CS 367: Model-Based Reasoning Lecture 5 (01/29/2002) - PowerPoint PPT Presentation

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CS 367: Model-Based Reasoning Lecture 5 (01/29/2002)
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CS 367: Model-Based Reasoning Lecture 5 (01/29/2002)

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  1. CS 367: Model-Based ReasoningLecture 5 (01/29/2002) Gautam Biswas

  2. Today’s Lecture • Last Lecture: • Concept of Blocking • Non deterministic Automata • Operations on Automata • Accessible, Coaccessible parts, Composition Operators (Product, Parallel) • Today’s Lecture: • Parallel Composition • Observer Automata • State Space Refinement • Automata with Input and Output • Analysis of Discrete Event Systems

  3. Composition of Automata • Two kinds • Product:   completely synchronous • Parallel:   synchronous

  4. Product Composition

  5. Example: Product Composition b

  6. Parallel Composition

  7. b Parallel Composition: Example Two automata are synchronized on common events, E1 E2 One automaton can execute a private event without participation of other automata (E1\ E2)(E2\ E1) If E1 = E2 then parallel composition reduces to product If E1 E2 =  then G1G2 is the concurrent behavior of G1 and G2 – called the shuffle of G1 and G2 G1G2 = G2G1 (G1G2 )G3=G1(G2 G3)

  8. Example of Parallel CompositionDining Philosophers (Multiple users sharing common resources) Philosophers: (i) think, (ii) eat Forks: (i) available, (ii) used Incomplete model Contains two deadlock states -- controller added to disallow deadlock

  9. What is control? • Control – selecting right input to system to achieve desired behavior: r(t) – reference signal – describes desired behavior

  10. Complexity of Parallel Composition • k component system, each component model has m states. If the event sets of each automata are distinct, then model of complete system has mk states (exponential growth) – curse of dimensionality • How do we handle complexity? • Incremental analysis • Symbolic representations (“Symbolic Model Checking: 1020 States and Beyond,” Burch, et al., Information and Computation, vol. 98, pp. 142-170, 1998.

  11. Observer Automata • Conversion of non deterministic FSA to deterministic FSA : language preserving transformation • Converted deterministic automaton is called the observer: • Partition the set of events: • Observer contains no unobservable events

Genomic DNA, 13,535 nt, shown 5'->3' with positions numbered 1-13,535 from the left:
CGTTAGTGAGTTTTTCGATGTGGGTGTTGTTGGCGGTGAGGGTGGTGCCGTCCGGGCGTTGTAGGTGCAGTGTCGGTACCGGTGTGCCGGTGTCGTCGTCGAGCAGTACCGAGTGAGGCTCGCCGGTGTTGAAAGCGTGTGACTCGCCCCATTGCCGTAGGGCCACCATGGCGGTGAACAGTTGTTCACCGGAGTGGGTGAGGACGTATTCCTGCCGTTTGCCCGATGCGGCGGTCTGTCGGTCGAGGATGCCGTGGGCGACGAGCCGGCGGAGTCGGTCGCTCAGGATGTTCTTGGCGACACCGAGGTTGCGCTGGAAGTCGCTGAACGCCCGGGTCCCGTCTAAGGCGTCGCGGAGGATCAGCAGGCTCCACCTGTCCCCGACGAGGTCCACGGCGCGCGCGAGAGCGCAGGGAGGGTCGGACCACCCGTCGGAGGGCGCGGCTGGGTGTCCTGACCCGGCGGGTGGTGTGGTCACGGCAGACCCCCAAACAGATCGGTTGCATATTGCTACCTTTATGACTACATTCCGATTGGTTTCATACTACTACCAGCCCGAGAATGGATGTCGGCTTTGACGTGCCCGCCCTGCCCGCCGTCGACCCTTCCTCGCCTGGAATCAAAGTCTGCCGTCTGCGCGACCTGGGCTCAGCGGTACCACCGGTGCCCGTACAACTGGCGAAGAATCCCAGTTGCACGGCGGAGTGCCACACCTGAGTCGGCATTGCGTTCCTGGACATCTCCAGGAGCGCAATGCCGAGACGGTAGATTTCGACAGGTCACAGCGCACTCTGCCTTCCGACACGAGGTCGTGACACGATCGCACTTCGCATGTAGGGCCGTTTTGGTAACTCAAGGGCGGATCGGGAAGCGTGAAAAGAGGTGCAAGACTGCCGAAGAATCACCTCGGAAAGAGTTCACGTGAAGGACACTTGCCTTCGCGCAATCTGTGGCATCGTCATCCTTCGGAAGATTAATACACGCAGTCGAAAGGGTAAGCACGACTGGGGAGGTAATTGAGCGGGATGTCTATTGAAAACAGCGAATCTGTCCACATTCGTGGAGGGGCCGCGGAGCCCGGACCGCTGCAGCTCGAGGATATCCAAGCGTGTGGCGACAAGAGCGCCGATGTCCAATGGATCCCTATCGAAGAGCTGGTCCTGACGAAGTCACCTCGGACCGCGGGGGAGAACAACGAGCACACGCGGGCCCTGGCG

12. Observer -- Example Note:Gobs is deterministic

  13. Observer: Algorithm

  14. How to make this comparison computationally efficient? State Space Refinement • Task: Comparison of two languages • Refinement by Product:

  15. Moore and Mealy Automata • Moore automata: automata with state outputs • Mealy: input/output automata • FSA  Regular Languages

  16. Analysis of Discrete Event Systems • Safety and Blocking Properties • Safety: avoiding undesirable states, or undesirable sequence of events for a composed automaton – “legal” or “admissible” language • Determine if state y is reached from state x : perform accessible operation on automaton with x as initial state, look for y in result • Determine if substring possible in automaton: “execute” substring for all accessible states Parallel composition complexity: Accessible, Coaccessible algorithms are linear in size of automaton • Blocking Properties:

  17. State Estimation • Unobserved events: •  events can be attributed to: (i) absence of sensors, (ii) event occurred remotely, not communicated, (iii) fault events • Genuine unobservable events:

  18. Daignostics • Determine whether certain events with certainty: fault events • Build new automata like observer, but attach “labels” to the states of Gdiag • To build • Attach N label to states that can be reached from x0 by unobservable strings • Attach Y label to states that can be reached from x0 by unobservable strings that contain at least one occurrence of ed • If state z can be reached both with and without executing edthen create two entries in the initial state set of Gdiag: zN and zY.

  19. Diagnoser Automata